American deserters in Canada: I am not amused
Hey, you g***amn little traitor, howcome you get to work? I'd like to have a part-time job, it would help in dealing with things here, but I don't dare while I'm waiting for my Permanent Residency.
Besides the fact that you're a g***amn little traitor.
Yes, I am in a bad mood, I've been having migraines for over a week now -- but, also, dude, the reason you join the f***king Army is to g***amn well kill people. I mean, hello? Everything else is secondary. You hope you won't have to, but, you know, the tuition and everything else is secondary to the main purpose, which is -- defending the U.S., a.k.a. the popular phrase, "killing people and breaking things". So you know what you do? You just resign when your tour is up, if you develop "qualms" and/or marry a Buddhist. This ain't the Vietnam era, in more ways than one.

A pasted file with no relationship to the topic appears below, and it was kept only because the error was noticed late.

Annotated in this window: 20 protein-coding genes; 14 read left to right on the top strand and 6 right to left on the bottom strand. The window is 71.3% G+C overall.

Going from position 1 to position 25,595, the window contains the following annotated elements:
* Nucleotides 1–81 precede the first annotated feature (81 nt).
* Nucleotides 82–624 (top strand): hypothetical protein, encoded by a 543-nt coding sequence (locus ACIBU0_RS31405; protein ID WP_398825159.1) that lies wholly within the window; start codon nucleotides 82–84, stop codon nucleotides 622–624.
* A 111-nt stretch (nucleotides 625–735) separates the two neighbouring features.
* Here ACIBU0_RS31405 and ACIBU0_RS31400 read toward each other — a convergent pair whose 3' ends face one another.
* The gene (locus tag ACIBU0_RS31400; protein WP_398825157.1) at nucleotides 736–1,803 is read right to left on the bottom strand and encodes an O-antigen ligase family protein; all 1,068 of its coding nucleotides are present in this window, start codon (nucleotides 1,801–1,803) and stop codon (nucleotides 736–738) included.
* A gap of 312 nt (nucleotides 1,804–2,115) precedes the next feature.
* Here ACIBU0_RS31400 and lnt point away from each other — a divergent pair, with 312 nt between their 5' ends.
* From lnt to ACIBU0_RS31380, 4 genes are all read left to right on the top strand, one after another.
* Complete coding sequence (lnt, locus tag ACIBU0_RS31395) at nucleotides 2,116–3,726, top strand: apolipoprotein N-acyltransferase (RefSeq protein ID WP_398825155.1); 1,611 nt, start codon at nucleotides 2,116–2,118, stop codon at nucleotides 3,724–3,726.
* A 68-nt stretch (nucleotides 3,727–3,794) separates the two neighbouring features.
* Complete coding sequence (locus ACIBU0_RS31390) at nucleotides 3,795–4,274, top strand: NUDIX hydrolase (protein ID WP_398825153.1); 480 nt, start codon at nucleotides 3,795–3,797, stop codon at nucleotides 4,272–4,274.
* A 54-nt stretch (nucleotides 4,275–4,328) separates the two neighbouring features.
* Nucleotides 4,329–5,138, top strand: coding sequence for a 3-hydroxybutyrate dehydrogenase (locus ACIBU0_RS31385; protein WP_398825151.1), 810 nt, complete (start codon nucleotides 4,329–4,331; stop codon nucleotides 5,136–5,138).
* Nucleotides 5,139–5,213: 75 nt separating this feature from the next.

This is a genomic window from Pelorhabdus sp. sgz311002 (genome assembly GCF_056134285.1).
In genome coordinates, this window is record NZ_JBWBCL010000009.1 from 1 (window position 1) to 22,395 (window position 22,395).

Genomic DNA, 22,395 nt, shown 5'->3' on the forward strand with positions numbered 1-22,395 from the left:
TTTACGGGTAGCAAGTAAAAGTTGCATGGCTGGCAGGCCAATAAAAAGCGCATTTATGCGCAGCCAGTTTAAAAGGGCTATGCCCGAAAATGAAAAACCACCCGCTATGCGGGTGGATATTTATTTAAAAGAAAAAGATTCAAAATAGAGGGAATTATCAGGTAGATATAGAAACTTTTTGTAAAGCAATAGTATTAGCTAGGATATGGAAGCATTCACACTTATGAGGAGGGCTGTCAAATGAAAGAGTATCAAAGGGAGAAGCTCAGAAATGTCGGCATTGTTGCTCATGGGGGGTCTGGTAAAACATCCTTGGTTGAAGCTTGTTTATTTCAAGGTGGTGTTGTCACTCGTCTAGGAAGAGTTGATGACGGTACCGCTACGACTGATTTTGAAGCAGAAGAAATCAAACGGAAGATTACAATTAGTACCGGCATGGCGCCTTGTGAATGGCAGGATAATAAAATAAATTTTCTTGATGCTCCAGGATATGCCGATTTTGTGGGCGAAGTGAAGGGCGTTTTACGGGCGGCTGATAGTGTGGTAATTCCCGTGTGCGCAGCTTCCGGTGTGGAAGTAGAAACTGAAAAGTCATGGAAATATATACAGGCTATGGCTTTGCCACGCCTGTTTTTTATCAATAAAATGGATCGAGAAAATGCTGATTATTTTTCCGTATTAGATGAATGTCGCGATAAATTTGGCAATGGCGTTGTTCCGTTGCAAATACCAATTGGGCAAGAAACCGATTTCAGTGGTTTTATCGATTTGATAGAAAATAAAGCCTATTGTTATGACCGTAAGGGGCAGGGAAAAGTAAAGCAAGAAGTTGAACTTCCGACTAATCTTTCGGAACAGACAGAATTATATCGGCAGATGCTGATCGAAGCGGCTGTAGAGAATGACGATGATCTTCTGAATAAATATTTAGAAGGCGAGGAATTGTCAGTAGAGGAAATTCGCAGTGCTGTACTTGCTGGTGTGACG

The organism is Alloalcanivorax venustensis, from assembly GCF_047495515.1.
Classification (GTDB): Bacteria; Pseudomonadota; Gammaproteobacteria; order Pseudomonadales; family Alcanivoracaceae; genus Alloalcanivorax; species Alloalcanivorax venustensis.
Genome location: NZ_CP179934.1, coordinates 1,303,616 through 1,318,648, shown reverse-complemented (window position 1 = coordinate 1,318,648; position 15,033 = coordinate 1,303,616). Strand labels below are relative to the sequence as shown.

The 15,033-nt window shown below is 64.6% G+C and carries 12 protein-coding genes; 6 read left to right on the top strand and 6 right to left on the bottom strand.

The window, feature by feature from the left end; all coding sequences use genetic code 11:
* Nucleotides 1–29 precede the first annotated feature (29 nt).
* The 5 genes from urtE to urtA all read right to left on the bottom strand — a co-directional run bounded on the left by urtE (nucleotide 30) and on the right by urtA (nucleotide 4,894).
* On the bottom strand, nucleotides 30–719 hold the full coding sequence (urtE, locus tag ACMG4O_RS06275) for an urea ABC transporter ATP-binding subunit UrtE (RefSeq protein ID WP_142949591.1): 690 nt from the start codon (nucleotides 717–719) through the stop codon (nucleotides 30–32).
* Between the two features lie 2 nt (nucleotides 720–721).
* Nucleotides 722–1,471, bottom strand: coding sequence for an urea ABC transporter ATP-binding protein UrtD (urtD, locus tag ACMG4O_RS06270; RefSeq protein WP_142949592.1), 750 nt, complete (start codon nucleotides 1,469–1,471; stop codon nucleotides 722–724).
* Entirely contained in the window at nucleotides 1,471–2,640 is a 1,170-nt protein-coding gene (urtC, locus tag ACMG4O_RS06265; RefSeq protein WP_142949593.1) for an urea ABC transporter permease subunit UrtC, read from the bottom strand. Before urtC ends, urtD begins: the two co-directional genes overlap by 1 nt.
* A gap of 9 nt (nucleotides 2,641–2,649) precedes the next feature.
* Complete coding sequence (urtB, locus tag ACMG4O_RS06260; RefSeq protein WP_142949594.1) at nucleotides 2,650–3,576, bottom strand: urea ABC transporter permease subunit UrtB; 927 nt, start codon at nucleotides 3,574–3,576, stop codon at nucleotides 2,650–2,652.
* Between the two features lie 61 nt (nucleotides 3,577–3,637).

TORONTO -- Attorney Jeffry House has a simple message for the dozens of young American soldiers and Marines seeking his help staying out of Iraq: He understands exactly where they are coming from.
. . . Now a prominent human-rights lawyer here, Mr. House is working to keep another generation of young Americans out of a contentious war. He is the lead attorney for Jeremy Hinzman, the first U.S. service member to formally seek political asylum in Canada because he refuses to fight in Iraq.
. . . But there are major differences between Mr. Hinzman's case and those who resisted the Vietnam War. Because the war in Southeast Asia took place while the draft was in effect, deserters could claim they had fled to avoid being forced into service they had neither sought nor agreed to fulfill. Today's military is an all-volunteer force, which means that all of Mr. House's clients willingly agreed to serve. That has led to a healthy degree of skepticism about the deserters' true motivations even in Canada, a place where antiwar feelings run deep and the Iraq war is deeply unpopular.
. . . Today, the Hinzmans live on a tree-lined street in a working-class part of the city. Unable to gain acceptance to college until his case is settled, he works as a bike messenger [my emphasis]. A ruling on his case is expected in a couple of months.